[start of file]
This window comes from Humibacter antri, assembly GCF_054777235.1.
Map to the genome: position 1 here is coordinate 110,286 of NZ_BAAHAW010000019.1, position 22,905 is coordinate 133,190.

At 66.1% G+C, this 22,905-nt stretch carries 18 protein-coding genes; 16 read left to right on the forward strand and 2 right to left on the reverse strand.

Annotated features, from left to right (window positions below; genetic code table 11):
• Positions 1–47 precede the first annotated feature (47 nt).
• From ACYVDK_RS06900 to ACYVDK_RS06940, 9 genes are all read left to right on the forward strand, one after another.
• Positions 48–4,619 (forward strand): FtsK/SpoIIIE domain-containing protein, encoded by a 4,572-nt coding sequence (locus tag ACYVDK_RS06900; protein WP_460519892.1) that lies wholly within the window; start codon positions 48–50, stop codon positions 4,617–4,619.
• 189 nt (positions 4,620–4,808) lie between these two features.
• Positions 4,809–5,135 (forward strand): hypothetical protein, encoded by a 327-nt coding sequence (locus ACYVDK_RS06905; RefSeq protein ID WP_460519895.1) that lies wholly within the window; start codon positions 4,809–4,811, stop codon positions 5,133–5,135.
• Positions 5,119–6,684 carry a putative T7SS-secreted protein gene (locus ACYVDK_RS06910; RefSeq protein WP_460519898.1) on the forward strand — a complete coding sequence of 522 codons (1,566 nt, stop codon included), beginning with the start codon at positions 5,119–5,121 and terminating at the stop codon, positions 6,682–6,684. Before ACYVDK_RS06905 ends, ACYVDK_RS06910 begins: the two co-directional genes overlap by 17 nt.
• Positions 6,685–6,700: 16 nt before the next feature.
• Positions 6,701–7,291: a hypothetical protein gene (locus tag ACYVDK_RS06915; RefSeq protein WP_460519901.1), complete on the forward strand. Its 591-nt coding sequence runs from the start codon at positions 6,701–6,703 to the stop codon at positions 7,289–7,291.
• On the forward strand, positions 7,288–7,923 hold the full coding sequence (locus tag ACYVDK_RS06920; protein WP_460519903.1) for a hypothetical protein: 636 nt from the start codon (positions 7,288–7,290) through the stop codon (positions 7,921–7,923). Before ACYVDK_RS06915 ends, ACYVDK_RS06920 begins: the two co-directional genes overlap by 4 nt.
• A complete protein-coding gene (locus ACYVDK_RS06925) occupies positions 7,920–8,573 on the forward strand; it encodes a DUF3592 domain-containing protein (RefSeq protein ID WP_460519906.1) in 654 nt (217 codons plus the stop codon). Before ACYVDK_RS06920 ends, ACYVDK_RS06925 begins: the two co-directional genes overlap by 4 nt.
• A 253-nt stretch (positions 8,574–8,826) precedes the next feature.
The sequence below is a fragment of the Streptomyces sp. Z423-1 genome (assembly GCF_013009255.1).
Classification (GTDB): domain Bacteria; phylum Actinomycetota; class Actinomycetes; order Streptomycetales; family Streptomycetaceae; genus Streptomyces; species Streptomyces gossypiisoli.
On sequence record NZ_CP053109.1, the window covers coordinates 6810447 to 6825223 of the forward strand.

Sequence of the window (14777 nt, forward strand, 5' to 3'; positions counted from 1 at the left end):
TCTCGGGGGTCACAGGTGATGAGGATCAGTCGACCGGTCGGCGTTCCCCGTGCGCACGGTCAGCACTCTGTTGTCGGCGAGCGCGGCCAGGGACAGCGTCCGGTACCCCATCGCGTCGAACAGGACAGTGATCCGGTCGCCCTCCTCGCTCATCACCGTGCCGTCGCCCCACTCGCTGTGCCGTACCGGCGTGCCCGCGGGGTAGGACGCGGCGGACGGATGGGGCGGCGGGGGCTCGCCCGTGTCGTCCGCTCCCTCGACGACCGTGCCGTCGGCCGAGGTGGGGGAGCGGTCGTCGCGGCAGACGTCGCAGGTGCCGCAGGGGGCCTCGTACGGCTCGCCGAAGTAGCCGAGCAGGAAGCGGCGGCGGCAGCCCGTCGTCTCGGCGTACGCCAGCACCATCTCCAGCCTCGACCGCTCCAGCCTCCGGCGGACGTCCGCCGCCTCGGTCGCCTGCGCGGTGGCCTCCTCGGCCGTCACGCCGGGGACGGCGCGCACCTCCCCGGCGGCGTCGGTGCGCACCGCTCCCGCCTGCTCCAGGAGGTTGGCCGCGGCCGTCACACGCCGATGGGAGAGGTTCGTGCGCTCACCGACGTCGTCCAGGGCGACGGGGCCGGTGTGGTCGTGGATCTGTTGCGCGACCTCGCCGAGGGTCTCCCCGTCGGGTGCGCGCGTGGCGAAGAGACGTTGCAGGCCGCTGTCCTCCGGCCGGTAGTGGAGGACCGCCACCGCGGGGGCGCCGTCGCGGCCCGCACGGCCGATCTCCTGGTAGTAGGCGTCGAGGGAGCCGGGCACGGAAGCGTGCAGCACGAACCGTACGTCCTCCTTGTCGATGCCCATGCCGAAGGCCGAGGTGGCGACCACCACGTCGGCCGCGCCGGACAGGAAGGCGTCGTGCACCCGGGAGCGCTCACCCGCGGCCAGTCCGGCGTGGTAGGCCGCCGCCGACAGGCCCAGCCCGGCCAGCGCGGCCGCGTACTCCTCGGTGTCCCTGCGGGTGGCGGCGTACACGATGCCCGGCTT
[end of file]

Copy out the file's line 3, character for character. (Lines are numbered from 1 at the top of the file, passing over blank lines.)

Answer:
At 66.1% G+C, this 22,905-nt stretch carries 18 protein-coding genes; 16 read left to right on the forward strand and 2 right to left on the reverse strand.